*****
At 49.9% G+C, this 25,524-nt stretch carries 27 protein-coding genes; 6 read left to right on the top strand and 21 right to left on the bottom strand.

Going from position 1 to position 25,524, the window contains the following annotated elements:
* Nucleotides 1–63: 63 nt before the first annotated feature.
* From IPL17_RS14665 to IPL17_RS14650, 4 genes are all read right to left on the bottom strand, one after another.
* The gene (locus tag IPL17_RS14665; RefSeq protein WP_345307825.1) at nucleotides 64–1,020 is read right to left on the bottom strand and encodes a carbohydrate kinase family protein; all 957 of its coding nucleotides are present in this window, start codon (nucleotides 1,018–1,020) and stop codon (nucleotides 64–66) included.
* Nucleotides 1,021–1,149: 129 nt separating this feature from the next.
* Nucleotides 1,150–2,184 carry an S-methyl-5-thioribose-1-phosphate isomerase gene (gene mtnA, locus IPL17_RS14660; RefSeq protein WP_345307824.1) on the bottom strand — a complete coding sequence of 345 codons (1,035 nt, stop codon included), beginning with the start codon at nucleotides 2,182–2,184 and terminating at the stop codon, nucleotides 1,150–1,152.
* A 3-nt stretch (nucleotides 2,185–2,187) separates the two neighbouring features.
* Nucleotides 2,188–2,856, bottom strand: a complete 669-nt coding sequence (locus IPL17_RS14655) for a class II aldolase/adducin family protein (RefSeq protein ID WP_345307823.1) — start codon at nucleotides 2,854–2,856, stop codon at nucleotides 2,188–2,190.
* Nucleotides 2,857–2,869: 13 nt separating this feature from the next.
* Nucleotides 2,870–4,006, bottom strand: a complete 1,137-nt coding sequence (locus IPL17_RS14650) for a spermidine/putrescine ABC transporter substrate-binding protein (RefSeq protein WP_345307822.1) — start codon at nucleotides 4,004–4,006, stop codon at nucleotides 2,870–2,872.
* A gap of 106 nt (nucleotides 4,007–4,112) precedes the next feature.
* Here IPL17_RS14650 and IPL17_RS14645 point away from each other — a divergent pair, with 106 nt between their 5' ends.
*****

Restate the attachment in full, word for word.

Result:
At 49.9% G+C, this 25,524-nt stretch carries 27 protein-coding genes; 6 read left to right on the top strand and 21 right to left on the bottom strand.

Going from position 1 to position 25,524, the window contains the following annotated elements:
* Nucleotides 1–63: 63 nt before the first annotated feature.
* From IPL17_RS14665 to IPL17_RS14650, 4 genes are all read right to left on the bottom strand, one after another.
* The gene (locus tag IPL17_RS14665; RefSeq protein WP_345307825.1) at nucleotides 64–1,020 is read right to left on the bottom strand and encodes a carbohydrate kinase family protein; all 957 of its coding nucleotides are present in this window, start codon (nucleotides 1,018–1,020) and stop codon (nucleotides 64–66) included.
* Nucleotides 1,021–1,149: 129 nt separating this feature from the next.
* Nucleotides 1,150–2,184 carry an S-methyl-5-thioribose-1-phosphate isomerase gene (gene mtnA, locus IPL17_RS14660; RefSeq protein WP_345307824.1) on the bottom strand — a complete coding sequence of 345 codons (1,035 nt, stop codon included), beginning with the start codon at nucleotides 2,182–2,184 and terminating at the stop codon, nucleotides 1,150–1,152.
* A 3-nt stretch (nucleotides 2,185–2,187) separates the two neighbouring features.
* Nucleotides 2,188–2,856, bottom strand: a complete 669-nt coding sequence (locus IPL17_RS14655) for a class II aldolase/adducin family protein (RefSeq protein ID WP_345307823.1) — start codon at nucleotides 2,854–2,856, stop codon at nucleotides 2,188–2,190.
* Nucleotides 2,857–2,869: 13 nt separating this feature from the next.
* Nucleotides 2,870–4,006, bottom strand: a complete 1,137-nt coding sequence (locus IPL17_RS14650) for a spermidine/putrescine ABC transporter substrate-binding protein (RefSeq protein WP_345307822.1) — start codon at nucleotides 4,004–4,006, stop codon at nucleotides 2,870–2,872.
* A gap of 106 nt (nucleotides 4,007–4,112) precedes the next feature.
* Here IPL17_RS14650 and IPL17_RS14645 point away from each other — a divergent pair, with 106 nt between their 5' ends.